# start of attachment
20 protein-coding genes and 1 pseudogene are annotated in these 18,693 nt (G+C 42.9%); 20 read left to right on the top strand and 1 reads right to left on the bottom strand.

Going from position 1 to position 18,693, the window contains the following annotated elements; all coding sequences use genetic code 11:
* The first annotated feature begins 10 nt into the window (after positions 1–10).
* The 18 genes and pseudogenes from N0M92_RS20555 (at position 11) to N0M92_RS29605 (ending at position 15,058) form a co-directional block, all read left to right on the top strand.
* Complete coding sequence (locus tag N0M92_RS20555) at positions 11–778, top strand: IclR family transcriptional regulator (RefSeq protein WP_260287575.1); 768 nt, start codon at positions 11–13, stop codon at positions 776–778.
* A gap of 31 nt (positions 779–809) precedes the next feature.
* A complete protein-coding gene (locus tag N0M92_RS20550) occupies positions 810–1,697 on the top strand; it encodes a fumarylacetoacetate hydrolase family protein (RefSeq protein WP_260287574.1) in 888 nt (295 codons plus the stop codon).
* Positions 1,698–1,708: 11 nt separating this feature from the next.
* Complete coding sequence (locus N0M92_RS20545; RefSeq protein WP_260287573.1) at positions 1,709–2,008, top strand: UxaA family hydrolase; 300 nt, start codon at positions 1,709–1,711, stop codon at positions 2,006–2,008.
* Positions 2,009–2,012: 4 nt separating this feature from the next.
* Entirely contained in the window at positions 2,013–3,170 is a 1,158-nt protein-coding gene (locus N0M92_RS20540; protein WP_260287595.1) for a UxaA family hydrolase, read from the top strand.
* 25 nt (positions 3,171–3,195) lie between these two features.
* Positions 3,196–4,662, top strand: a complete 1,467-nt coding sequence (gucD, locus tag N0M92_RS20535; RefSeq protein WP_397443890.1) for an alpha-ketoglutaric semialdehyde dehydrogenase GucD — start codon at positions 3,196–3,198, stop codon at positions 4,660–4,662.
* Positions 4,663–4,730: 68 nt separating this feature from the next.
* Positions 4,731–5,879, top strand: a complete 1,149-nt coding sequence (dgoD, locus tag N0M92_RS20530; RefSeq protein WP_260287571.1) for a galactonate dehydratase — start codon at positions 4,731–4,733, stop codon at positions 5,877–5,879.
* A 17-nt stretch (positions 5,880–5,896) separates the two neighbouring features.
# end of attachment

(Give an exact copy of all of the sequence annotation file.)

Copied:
20 protein-coding genes and 1 pseudogene are annotated in these 18,693 nt (G+C 42.9%); 20 read left to right on the top strand and 1 reads right to left on the bottom strand.

Going from position 1 to position 18,693, the window contains the following annotated elements; all coding sequences use genetic code 11:
* The first annotated feature begins 10 nt into the window (after positions 1–10).
* The 18 genes and pseudogenes from N0M92_RS20555 (at position 11) to N0M92_RS29605 (ending at position 15,058) form a co-directional block, all read left to right on the top strand.
* Complete coding sequence (locus tag N0M92_RS20555) at positions 11–778, top strand: IclR family transcriptional regulator (RefSeq protein WP_260287575.1); 768 nt, start codon at positions 11–13, stop codon at positions 776–778.
* A gap of 31 nt (positions 779–809) precedes the next feature.
* A complete protein-coding gene (locus tag N0M92_RS20550) occupies positions 810–1,697 on the top strand; it encodes a fumarylacetoacetate hydrolase family protein (RefSeq protein WP_260287574.1) in 888 nt (295 codons plus the stop codon).
* Positions 1,698–1,708: 11 nt separating this feature from the next.
* Complete coding sequence (locus N0M92_RS20545; RefSeq protein WP_260287573.1) at positions 1,709–2,008, top strand: UxaA family hydrolase; 300 nt, start codon at positions 1,709–1,711, stop codon at positions 2,006–2,008.
* Positions 2,009–2,012: 4 nt separating this feature from the next.
* Entirely contained in the window at positions 2,013–3,170 is a 1,158-nt protein-coding gene (locus N0M92_RS20540; protein WP_260287595.1) for a UxaA family hydrolase, read from the top strand.
* 25 nt (positions 3,171–3,195) lie between these two features.
* Positions 3,196–4,662, top strand: a complete 1,467-nt coding sequence (gucD, locus tag N0M92_RS20535; RefSeq protein WP_397443890.1) for an alpha-ketoglutaric semialdehyde dehydrogenase GucD — start codon at positions 3,196–3,198, stop codon at positions 4,660–4,662.
* Positions 4,663–4,730: 68 nt separating this feature from the next.
* Positions 4,731–5,879, top strand: a complete 1,149-nt coding sequence (dgoD, locus tag N0M92_RS20530; RefSeq protein WP_260287571.1) for a galactonate dehydratase — start codon at positions 4,731–4,733, stop codon at positions 5,877–5,879.
* A 17-nt stretch (positions 5,880–5,896) separates the two neighbouring features.